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Bob Probert documentary screened at Plaza Theatre

The life of legendary NHL enforcer Bob Probert has been put on the big screen by a local filmmaker.

Tough Guy: The Bob Probert Story follows the “heavyweight champion of the NHL” from the 1980s and 1990s. The film follows Probert through his early days in hockey, his 16-year career with the Detroit Red Wings and Chicago Blackhawks, and his struggle with addiction and chronic traumatic encephalopathy (CTE). It debuted at Calgary’s Plaza Theatre on Dec. 13.

Probert died of a heart attack in July 2010, and is one of many deceased NHL enforcers whose brains were found to have CTE.

However, the documentary focuses more on Probert’s career. The enforcer, who played from 1985 to 2002, is fifth all-time in NHL penalty minutes, and is unofficially credited with 236 fights by hockeyfights.com.

The documentary, directed by Geordie Day, is an adaptation of a book his mother, Kirstie McLellan Day, co-wrote with Probert before his death, Tough Guy: My Life on the Edge.

Day said the book on Probert was the one book he connected with the most out of all his mother’s work. McLellan Day has co-written many memoirs of notable hockey figures.

“Bob reminded me the most of some guys I grew up with, some hockey players,” Day said.

While Day’s mother was writing the book, she had audio tapes of Probert, leading all the way up to his death. Day used the tapes to insert a fresh take into his documentary.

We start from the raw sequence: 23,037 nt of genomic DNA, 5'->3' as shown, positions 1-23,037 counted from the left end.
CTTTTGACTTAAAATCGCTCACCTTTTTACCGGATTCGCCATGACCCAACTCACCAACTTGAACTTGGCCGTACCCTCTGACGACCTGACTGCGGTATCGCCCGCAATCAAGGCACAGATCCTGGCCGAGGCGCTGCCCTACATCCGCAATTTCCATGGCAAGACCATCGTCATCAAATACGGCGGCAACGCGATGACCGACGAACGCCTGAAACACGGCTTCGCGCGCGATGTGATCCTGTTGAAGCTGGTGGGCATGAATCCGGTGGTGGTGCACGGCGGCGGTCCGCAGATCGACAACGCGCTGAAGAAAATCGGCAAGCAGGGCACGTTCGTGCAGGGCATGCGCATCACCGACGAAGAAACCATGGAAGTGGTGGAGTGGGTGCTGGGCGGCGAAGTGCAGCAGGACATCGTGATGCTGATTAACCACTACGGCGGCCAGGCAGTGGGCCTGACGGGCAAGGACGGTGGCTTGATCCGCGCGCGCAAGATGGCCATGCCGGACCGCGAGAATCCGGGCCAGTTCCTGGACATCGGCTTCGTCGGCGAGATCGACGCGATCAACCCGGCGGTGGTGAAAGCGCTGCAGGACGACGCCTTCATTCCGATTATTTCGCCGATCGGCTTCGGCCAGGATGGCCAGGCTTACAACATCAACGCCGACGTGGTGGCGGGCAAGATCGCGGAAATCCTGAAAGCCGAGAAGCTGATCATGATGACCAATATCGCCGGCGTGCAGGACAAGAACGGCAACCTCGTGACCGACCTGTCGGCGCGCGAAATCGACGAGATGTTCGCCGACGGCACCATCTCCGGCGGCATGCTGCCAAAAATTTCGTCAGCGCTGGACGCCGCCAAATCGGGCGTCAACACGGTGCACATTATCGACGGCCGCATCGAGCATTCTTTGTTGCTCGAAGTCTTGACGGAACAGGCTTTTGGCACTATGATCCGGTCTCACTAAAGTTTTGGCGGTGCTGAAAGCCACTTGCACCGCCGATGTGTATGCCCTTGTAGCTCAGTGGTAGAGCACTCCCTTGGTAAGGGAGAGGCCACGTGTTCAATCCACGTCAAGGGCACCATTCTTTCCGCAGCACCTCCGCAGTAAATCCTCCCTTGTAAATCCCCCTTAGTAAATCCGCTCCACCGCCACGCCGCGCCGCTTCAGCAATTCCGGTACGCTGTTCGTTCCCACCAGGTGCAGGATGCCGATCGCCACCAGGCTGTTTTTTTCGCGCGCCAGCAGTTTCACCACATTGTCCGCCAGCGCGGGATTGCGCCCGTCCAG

“The movie is essentially narrated by Bob.

“We thought that would be a cool style. That’d be really cool to have Bob narrate his own fights as they’re happening.

“You’re seeing his fights, and he’s explaining what’s happening. You’re seeing a game and he’s talking about what’s going on – providing context.”

Besides Probert narrating his hockey career, he also describes his downfalls with addiction, which were a lifelong trend.

“To me, addiction is sad. I think right from day one that’s what we saw, a life filled with addiction, and addiction takes the toughest,” said Sheldon Kennedy in the film. Kennedy, himself an addict, was Probert’s teammate and close friend.

Kennedy recollected on his time with Probert, witnessing his battle, and seeing a glimpse of what could be, but would never completely happen.

“What I remember more than the hockey stuff is when we lived together,” Kennedy said.

“I saw a guy that was a great person, and did the right thing when he wasn’t drinking, or drunk.”

Fellow NHL enforcer legends like Tie Domi, Marty McSorley, and Tony Twist also appear in the film. Other appearances include Probert’s wife, Dani, and Don Cherry.

Day said it was really exciting to talk to the former “goons,” and they were excited to talk about Probert.

“I think Bob was a guy’s guy. He was a favourite in the NHL amongst people that played on his team. He protected them; he was a big, goofy guy,” Day said.

“Any NHL player that played with Bob just adored him, so they were happy to chat with us.”

Day believes that Probert set an example for other NHL enforcers to be honest and truthful.

Kennedy discussed what it was like to be around Probert in his prime. On a star-studded 1990s Red Wings team, the fan favourite enforcer managed to share the spotlight with stars such as Steve Yzerman.

Kennedy also said there will never be anybody like Probert: an enforcer who could not only fight, but score goals.

“He was a great character and I think he’s a very unique individual, and there won’t be another Probie.”

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